"I have always been told by a sicilian lady not to put coffee grinds around fruiting and flowering plants, but its ok for all other plants. I have been using it with herbs to great success."
Antonietta on Sunday 22 April 2018
"Interesting! Thanks for sharing."
Ann Marie Hendry on Tuesday 24 April 2018
"This is a great thread of examples! I've been throwing my coffee grounds on my grass and around all my flowers (acid loving and non) for a couple years now. The biggest change I've noticed in my red clay soil of Atlanta is the huge increase in worms! It's awesome! Everytime I dig to plant something, worms come up with. I've been in my house 13 years, and the worm increase is directly aligned with when I started tossing out coffee. Everything is happier with worms! I'm very unscientific. We make 8 cups a day.. I save the grounds in a tupperware, and when it's full I go sprinkle them in another section of the yard. Nothing is covered thicky, I just toss 'em out - easy to do! "
Lisa on Tuesday 15 May 2018
"I was using fresh coffee grounds- I added them to the soil but I promptly saw white fuzzy mold appear within days. Use with caution. "
X on Friday 18 May 2018
"It sounds like you've got a good system going Lisa! Keep up the good work. X, fungi are part of the composting process and it's not uncommon to see organic matter covered in mould as it rots down, so personally I wouldn't worry about this. But if anyone reading this has specialised knowledge of moulds, feel free to chip in with your opinion!"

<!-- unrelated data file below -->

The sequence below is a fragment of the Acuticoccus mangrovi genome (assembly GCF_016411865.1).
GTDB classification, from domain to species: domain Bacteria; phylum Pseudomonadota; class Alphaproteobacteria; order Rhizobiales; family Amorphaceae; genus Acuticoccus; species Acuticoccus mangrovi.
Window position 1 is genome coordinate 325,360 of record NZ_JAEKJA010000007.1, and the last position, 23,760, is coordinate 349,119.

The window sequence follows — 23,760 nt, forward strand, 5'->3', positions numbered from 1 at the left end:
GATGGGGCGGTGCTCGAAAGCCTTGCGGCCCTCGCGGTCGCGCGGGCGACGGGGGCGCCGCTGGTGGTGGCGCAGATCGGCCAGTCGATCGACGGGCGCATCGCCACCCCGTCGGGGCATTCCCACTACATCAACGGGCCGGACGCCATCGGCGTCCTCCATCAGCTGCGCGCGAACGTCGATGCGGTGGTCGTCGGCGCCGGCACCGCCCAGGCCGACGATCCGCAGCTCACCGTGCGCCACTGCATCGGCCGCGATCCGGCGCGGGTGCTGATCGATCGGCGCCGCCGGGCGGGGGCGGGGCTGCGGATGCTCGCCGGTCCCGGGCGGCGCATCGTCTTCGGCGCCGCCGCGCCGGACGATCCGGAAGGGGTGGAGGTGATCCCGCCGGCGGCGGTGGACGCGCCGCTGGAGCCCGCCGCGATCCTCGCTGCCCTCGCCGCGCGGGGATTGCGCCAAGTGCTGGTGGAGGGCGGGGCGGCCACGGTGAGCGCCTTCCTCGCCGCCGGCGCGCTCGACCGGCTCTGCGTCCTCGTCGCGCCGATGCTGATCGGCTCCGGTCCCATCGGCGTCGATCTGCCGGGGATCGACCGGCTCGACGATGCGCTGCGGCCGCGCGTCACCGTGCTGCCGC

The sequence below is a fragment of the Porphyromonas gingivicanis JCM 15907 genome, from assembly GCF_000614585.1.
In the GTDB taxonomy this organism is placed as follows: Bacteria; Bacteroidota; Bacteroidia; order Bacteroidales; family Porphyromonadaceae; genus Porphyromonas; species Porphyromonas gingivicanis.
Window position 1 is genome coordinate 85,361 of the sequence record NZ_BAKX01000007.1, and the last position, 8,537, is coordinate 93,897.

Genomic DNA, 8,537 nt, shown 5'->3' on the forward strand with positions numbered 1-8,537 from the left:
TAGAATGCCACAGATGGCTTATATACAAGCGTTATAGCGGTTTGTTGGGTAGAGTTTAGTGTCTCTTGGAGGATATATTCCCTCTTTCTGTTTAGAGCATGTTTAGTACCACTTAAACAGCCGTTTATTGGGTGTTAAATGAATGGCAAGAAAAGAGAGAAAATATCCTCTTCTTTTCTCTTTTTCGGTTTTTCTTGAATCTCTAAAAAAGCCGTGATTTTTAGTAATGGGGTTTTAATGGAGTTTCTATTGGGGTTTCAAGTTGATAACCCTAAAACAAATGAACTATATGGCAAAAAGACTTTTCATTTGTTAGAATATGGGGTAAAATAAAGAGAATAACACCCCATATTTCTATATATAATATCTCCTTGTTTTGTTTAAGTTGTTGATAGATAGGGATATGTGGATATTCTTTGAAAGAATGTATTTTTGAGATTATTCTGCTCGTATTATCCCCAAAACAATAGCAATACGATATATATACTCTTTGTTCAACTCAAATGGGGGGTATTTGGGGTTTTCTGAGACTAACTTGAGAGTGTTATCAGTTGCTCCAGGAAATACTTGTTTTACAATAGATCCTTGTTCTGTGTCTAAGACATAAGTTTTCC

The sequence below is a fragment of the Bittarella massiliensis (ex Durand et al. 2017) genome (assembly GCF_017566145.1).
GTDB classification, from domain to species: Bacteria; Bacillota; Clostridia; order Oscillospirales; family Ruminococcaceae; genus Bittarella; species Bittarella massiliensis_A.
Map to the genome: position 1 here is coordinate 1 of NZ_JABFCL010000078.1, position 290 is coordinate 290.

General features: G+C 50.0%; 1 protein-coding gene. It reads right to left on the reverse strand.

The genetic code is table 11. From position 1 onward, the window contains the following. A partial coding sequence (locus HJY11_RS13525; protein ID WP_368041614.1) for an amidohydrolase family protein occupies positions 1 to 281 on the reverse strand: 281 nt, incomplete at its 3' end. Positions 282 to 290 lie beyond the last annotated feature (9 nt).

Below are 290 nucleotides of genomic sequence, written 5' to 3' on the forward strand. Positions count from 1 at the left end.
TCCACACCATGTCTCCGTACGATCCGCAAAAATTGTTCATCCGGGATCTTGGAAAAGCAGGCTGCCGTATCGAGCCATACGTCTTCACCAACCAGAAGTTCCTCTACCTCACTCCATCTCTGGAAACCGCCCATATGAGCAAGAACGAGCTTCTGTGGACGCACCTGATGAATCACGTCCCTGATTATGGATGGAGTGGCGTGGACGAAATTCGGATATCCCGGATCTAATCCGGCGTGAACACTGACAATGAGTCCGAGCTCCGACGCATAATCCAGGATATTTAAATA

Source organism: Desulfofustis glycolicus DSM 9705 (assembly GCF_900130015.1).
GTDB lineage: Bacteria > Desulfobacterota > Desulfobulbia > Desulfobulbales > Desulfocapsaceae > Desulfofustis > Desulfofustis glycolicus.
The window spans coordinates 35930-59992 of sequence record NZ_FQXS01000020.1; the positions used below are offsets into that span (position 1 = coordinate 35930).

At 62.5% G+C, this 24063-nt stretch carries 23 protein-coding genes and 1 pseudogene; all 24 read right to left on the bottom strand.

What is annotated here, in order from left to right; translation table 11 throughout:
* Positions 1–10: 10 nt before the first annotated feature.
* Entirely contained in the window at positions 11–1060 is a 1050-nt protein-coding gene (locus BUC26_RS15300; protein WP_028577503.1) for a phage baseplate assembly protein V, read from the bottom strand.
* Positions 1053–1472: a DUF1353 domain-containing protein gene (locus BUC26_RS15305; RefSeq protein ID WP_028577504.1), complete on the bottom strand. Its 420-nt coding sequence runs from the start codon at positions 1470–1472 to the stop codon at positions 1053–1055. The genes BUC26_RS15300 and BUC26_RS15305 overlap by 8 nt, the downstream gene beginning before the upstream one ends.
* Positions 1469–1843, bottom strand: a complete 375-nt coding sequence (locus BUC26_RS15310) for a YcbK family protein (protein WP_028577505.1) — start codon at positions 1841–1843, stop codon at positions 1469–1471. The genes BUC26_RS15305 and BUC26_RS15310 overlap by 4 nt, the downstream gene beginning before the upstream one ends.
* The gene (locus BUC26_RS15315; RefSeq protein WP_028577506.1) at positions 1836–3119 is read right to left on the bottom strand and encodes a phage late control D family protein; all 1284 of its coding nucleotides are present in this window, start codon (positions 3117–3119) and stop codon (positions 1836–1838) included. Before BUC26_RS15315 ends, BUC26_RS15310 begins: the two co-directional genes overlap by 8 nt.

Ann Marie Hendry on Tuesday 22 May 2018
"I used to put the coffee grounds into my compost and then dump the compost in the henhouse. The hens egg shells began to get thin and break. All winter, I tried everything to correct the thinning shells, finally I realized it was the coffee grounds. Kind of makes you wonder if coffee is leaching calcium from our bones..."
Sally McIntosh on Monday 11 June 2018
"Hi Sally. I haven't heard of any issues with hens eating coffee grounds in compost, but it's interesting that you've noticed a correlation between this and egg quality. Is the compost rotted down at all when you put it in your henhouse?"
Ann Marie Hendry on Tuesday 19 June 2018
"hi all I take my coffee grounds,put them a couple of shovels full ,through my mesh screen sifter one qtr inch, with my leaf mold ,looks like potting soil real qk,then i damp 2 shovels full of rabbit manure run it through sifter,mix this together , put it down day of a good rain around my tomatoes , the tomatoes think they are in tom heaven lol lol lol lol won largest tom in my county last year ,going for state record now i will get it if blight dont get me first love gardening hope u try this put a mulch of this down no fert ever needed "
bobby bennett on Wednesday 20 June 2018
"Wow, it sounds like you're enjoying great results Bobby! Fingers crossed for the state record."
Ann Marie Hendry on Wednesday 20 June 2018